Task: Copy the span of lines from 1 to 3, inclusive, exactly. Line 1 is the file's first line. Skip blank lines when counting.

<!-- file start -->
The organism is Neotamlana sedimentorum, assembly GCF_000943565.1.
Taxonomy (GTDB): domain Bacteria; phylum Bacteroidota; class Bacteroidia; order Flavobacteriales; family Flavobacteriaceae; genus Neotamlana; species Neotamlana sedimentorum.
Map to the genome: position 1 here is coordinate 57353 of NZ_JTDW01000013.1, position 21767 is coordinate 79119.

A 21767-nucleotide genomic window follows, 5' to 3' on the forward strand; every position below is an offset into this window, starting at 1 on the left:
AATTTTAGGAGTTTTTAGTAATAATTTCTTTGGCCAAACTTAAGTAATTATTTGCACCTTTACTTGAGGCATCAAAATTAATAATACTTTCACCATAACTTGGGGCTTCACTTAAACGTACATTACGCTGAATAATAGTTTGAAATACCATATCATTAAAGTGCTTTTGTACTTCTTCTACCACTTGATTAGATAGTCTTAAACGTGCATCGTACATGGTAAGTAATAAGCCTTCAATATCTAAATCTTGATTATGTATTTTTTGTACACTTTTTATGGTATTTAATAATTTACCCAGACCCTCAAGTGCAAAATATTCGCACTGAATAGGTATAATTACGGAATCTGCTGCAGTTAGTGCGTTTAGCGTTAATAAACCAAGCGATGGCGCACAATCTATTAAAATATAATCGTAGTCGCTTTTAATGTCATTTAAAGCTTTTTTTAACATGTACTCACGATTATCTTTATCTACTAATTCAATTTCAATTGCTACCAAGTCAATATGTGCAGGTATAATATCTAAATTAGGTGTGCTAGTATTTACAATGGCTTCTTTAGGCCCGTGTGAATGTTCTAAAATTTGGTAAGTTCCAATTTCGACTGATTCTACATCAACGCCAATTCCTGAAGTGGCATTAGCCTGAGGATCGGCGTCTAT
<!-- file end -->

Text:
The organism is Neotamlana sedimentorum, assembly GCF_000943565.1.
Taxonomy (GTDB): domain Bacteria; phylum Bacteroidota; class Bacteroidia; order Flavobacteriales; family Flavobacteriaceae; genus Neotamlana; species Neotamlana sedimentorum.
Map to the genome: position 1 here is coordinate 57353 of NZ_JTDW01000013.1, position 21767 is coordinate 79119.